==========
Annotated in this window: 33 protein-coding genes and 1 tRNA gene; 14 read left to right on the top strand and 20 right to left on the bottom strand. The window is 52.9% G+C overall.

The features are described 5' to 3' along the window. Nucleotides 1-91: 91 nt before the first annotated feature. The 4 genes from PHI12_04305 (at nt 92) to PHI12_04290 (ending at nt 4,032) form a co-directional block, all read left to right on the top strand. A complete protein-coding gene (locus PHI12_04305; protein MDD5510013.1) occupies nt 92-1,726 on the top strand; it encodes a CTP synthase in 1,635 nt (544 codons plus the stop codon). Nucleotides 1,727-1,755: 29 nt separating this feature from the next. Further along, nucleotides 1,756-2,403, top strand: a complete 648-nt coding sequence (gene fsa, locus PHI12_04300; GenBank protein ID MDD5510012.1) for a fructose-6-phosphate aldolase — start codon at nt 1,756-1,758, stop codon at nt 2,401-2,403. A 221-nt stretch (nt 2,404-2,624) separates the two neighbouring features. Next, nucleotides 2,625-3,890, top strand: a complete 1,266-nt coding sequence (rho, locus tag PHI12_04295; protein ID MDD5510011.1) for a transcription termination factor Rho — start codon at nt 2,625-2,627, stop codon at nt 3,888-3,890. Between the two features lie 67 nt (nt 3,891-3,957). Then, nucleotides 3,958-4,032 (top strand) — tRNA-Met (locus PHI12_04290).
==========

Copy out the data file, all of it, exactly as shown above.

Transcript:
Annotated in this window: 33 protein-coding genes and 1 tRNA gene; 14 read left to right on the top strand and 20 right to left on the bottom strand. The window is 52.9% G+C overall.

The features are described 5' to 3' along the window. Nucleotides 1-91: 91 nt before the first annotated feature. The 4 genes from PHI12_04305 (at nt 92) to PHI12_04290 (ending at nt 4,032) form a co-directional block, all read left to right on the top strand. A complete protein-coding gene (locus PHI12_04305; protein MDD5510013.1) occupies nt 92-1,726 on the top strand; it encodes a CTP synthase in 1,635 nt (544 codons plus the stop codon). Nucleotides 1,727-1,755: 29 nt separating this feature from the next. Further along, nucleotides 1,756-2,403, top strand: a complete 648-nt coding sequence (gene fsa, locus PHI12_04300; GenBank protein ID MDD5510012.1) for a fructose-6-phosphate aldolase — start codon at nt 1,756-1,758, stop codon at nt 2,401-2,403. A 221-nt stretch (nt 2,404-2,624) separates the two neighbouring features. Next, nucleotides 2,625-3,890, top strand: a complete 1,266-nt coding sequence (rho, locus tag PHI12_04295; protein ID MDD5510011.1) for a transcription termination factor Rho — start codon at nt 2,625-2,627, stop codon at nt 3,888-3,890. Between the two features lie 67 nt (nt 3,891-3,957). Then, nucleotides 3,958-4,032 (top strand) — tRNA-Met (locus PHI12_04290).